This past Sunday, we celebrated Father’s Day. The boys and I enjoyed our day with Craig. We took a drive around a lake, laughed, and enjoyed spending time together.
My heart hurt, though. Not because of anything that Craig did; he is an amazing dad to our boys. It was the first Father’s Day without my dad.
It was the first Father’s Day that I didn’t mail a card out (usually late) with a gift card to Walmart stuffed in it.
It was the first Father’s Day that I didn’t call my dad.
It was the first Father’s Day of many where my memories of him will have to suffice.
Larger than Life
Growing up, I always viewed my dad as larger than life. In my mind, he was one of the tallest people I ever saw. In reality, he was round 5’11’. He grayed prematurely, so everyone thought he was older than he was. Every summer, my parents would take my brother and me on vacation. Whether it was down to St. Louis for a Cardinal game or to Ohio for fun at Cedar Point or Kings Island amusement parks, we always took a vacation.
I looked up to and idolized my dad, but things changed after those turbulent teen years. He worked third shift, and I rarely saw him. We weren’t that close and drifted apart for a while. It wasn’t until after my mom passed away, that we started to talk weekly and patched things up in our relationship. After my brother passed away, I called him daily. We always talked about work and the weather. Oh, how I wish I could talk about the weather with him again.
Grandsons and Baseball
After we found out that our first child would be a boy, we named him Grant Stanley after my dad. Twenty months and two days later, we named our second son, Connor Steven, using my dad’s middle name.
Named after the great St. Louis Cardinal player, Stan Musial, my dad was a diehard Cardinal fan from the day he was born. In my photography days, I did a lot of volunteer work for the local St. Jude affiliate. At a fundraiser a few years ago, they brought in Mike Matheny, the Cardinal manager at the time. I immediately set a plan in motion to make plans to have my dad in attendance. As I photographed the guests and Mike, my dad had one of the biggest smiles I have ever seen him have. He was happy, and most importantly, he was away from his troubles at home.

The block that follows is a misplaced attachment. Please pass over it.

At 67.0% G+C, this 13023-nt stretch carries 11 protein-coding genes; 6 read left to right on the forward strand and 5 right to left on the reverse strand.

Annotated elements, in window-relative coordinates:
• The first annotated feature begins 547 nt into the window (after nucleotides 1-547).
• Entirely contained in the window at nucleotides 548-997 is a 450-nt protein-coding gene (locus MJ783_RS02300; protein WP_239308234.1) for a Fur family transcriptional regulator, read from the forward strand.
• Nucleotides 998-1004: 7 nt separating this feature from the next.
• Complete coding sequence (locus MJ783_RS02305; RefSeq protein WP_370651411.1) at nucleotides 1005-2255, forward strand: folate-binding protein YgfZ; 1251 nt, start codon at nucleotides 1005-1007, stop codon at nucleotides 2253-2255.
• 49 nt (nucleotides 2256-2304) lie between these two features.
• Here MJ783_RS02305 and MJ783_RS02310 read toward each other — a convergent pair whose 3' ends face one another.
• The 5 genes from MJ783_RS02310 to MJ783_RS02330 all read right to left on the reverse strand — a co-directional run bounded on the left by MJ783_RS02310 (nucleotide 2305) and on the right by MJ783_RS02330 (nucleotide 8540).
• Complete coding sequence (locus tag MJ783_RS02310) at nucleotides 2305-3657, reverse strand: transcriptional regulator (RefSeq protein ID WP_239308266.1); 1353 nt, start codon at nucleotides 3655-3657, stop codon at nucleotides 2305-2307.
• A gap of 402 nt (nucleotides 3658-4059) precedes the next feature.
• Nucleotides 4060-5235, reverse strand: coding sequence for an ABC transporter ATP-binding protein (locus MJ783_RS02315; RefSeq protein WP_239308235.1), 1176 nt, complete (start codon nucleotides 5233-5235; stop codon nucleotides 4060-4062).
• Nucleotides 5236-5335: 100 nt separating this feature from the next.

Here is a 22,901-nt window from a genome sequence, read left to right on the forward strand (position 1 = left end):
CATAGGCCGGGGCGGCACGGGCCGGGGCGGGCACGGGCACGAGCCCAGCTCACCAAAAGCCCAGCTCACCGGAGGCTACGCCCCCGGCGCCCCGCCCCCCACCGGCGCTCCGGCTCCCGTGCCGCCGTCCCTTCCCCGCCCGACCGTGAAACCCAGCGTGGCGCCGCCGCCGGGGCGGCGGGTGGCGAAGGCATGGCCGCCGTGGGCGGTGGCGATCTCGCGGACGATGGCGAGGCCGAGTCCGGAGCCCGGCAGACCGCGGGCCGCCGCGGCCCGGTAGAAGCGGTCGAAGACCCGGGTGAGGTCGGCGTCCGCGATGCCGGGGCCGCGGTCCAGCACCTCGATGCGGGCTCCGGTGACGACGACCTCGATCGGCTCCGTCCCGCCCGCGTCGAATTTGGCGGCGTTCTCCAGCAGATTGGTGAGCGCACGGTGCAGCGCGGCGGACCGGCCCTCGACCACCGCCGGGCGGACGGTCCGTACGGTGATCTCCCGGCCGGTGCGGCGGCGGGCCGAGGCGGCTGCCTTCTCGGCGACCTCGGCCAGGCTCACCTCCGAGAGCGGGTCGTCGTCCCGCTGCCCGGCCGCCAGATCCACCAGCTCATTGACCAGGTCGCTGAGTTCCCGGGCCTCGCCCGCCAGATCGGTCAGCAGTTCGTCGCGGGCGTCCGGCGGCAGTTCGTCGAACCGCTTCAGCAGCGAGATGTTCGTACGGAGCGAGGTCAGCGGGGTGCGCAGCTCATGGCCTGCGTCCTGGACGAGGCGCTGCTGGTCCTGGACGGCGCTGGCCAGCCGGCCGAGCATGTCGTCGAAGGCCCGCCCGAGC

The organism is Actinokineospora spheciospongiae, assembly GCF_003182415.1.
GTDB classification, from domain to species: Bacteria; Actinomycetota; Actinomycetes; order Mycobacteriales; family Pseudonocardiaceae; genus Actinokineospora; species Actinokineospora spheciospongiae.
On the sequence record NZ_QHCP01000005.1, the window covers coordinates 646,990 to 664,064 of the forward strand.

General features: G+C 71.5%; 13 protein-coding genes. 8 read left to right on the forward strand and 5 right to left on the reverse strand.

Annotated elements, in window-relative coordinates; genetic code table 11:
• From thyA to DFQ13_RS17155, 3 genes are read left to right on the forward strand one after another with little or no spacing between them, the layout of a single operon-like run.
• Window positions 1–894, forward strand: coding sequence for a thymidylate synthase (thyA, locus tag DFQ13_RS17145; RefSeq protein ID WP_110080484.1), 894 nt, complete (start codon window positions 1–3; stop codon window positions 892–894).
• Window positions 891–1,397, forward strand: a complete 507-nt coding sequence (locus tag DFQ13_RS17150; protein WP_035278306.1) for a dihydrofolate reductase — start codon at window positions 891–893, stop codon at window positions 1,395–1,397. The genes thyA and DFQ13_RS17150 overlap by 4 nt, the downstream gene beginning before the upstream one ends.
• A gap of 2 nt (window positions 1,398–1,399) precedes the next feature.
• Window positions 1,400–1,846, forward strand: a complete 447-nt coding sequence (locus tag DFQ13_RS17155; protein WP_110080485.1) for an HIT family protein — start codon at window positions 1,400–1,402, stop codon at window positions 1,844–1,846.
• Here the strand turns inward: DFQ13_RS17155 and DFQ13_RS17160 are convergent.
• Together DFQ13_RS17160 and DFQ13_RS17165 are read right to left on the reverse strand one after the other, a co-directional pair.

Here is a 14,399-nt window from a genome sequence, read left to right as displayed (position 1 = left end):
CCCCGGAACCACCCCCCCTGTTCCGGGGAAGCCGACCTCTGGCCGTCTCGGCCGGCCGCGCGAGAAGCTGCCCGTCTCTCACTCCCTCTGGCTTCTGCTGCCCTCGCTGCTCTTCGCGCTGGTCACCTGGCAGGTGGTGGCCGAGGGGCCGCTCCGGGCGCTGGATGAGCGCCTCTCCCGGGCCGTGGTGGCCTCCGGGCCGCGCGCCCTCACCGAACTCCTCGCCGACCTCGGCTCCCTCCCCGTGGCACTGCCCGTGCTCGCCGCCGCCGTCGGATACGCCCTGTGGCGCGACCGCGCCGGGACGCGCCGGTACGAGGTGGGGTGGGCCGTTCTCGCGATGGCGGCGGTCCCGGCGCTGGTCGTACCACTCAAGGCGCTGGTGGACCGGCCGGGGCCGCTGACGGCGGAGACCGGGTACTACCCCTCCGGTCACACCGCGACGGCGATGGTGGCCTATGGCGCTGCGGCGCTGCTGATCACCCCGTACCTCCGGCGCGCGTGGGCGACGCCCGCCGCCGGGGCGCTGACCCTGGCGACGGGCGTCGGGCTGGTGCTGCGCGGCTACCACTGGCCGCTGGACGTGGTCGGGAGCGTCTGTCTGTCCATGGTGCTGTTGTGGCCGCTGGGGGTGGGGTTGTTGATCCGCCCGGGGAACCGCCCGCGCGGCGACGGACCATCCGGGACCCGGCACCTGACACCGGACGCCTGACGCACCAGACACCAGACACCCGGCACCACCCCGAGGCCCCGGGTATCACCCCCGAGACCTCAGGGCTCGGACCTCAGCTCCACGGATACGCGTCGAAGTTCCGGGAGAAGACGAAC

My dad, Stan and then St. Louis Cardinals manager, Mike Matheny
I’ve shared a sliver of what has happened these past few months on this blog. I have so much more to write, and quite honestly, my experiences with having a family member who was a drug abuser could fill a book. However, the timing is not right. I am still grieving. I am still angry, furious over what my brother and his wife did to my dad.
Despite all that happened in the last ten years, I find comfort in knowing that my dad is finally at peace and free from the financial strain that was forced upon him.
He also didn’t have to go through these COVID-19 times. Not being the type to sit at home and do nothing, the quarantine period and mask-wearing would not have stopped my dad from going about his daily activities. I can just hear him now, “I’ve got things to do. I don’t have time for this!”
The Last “I Love You”
The first time that I heard my dad tell me that he loved me was at my college graduation. I was 22 years old. I always knew that he loved me; he just wasn’t vocal about it. After graduation, every time we talked on the phone, he was the first to end the call with “I love you.”
The last night of his life on earth, my aunt was able to hold the phone up to him so that I could talk to him. As he struggled to breathe, I told him that I loved him, and he replied, “You know I love you, Miss!”
I know dad, and I have always known.
Happy Father’s Day, in heaven, dad!